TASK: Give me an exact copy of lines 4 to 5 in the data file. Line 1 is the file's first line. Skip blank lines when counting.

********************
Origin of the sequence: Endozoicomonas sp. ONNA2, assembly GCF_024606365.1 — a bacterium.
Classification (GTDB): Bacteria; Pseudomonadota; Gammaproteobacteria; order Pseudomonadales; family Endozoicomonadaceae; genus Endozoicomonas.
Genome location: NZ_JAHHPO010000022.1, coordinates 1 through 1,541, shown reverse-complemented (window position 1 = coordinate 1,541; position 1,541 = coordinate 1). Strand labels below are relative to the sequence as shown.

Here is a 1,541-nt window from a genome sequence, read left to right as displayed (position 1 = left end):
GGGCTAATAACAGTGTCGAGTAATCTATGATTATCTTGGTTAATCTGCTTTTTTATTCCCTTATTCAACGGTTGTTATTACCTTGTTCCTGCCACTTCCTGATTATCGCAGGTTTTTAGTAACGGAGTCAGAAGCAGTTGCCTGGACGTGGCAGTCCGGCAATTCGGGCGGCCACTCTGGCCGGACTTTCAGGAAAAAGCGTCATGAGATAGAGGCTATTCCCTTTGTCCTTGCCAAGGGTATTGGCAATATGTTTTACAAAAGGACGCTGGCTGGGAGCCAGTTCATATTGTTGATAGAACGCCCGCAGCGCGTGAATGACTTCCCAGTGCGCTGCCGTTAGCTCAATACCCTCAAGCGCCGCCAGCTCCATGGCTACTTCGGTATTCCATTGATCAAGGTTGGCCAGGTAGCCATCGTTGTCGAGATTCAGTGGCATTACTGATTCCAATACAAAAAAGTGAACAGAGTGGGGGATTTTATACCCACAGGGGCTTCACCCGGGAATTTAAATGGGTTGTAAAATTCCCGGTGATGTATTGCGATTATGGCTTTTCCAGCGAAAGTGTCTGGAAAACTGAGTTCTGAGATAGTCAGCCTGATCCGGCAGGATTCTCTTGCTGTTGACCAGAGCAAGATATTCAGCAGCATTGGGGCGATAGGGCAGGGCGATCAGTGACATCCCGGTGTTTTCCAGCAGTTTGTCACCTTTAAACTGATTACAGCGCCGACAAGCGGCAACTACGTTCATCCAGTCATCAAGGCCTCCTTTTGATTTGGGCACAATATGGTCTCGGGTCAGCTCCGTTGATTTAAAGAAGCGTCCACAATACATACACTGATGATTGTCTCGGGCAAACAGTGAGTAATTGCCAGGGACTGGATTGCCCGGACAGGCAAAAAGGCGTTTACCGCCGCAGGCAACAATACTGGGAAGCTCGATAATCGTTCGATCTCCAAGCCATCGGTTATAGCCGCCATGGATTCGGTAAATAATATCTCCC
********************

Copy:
Here is a 1,541-nt window from a genome sequence, read left to right as displayed (position 1 = left end):
GGGCTAATAACAGTGTCGAGTAATCTATGATTATCTTGGTTAATCTGCTTTTTTATTCCCTTATTCAACGGTTGTTATTACCTTGTTCCTGCCACTTCCTGATTATCGCAGGTTTTTAGTAACGGAGTCAGAAGCAGTTGCCTGGACGTGGCAGTCCGGCAATTCGGGCGGCCACTCTGGCCGGACTTTCAGGAAAAAGCGTCATGAGATAGAGGCTATTCCCTTTGTCCTTGCCAAGGGTATTGGCAATATGTTTTACAAAAGGACGCTGGCTGGGAGCCAGTTCATATTGTTGATAGAACGCCCGCAGCGCGTGAATGACTTCCCAGTGCGCTGCCGTTAGCTCAATACCCTCAAGCGCCGCCAGCTCCATGGCTACTTCGGTATTCCATTGATCAAGGTTGGCCAGGTAGCCATCGTTGTCGAGATTCAGTGGCATTACTGATTCCAATACAAAAAAGTGAACAGAGTGGGGGATTTTATACCCACAGGGGCTTCACCCGGGAATTTAAATGGGTTGTAAAATTCCCGGTGATGTATTGCGATTATGGCTTTTCCAGCGAAAGTGTCTGGAAAACTGAGTTCTGAGATAGTCAGCCTGATCCGGCAGGATTCTCTTGCTGTTGACCAGAGCAAGATATTCAGCAGCATTGGGGCGATAGGGCAGGGCGATCAGTGACATCCCGGTGTTTTCCAGCAGTTTGTCACCTTTAAACTGATTACAGCGCCGACAAGCGGCAACTACGTTCATCCAGTCATCAAGGCCTCCTTTTGATTTGGGCACAATATGGTCTCGGGTCAGCTCCGTTGATTTAAAGAAGCGTCCACAATACATACACTGATGATTGTCTCGGGCAAACAGTGAGTAATTGCCAGGGACTGGATTGCCCGGACAGGCAAAAAGGCGTTTACCGCCGCAGGCAACAATACTGGGAAGCTCGATAATCGTTCGATCTCCAAGCCATCGGTTATAGCCGCCATGGATTCGGTAAATAATATCTCCC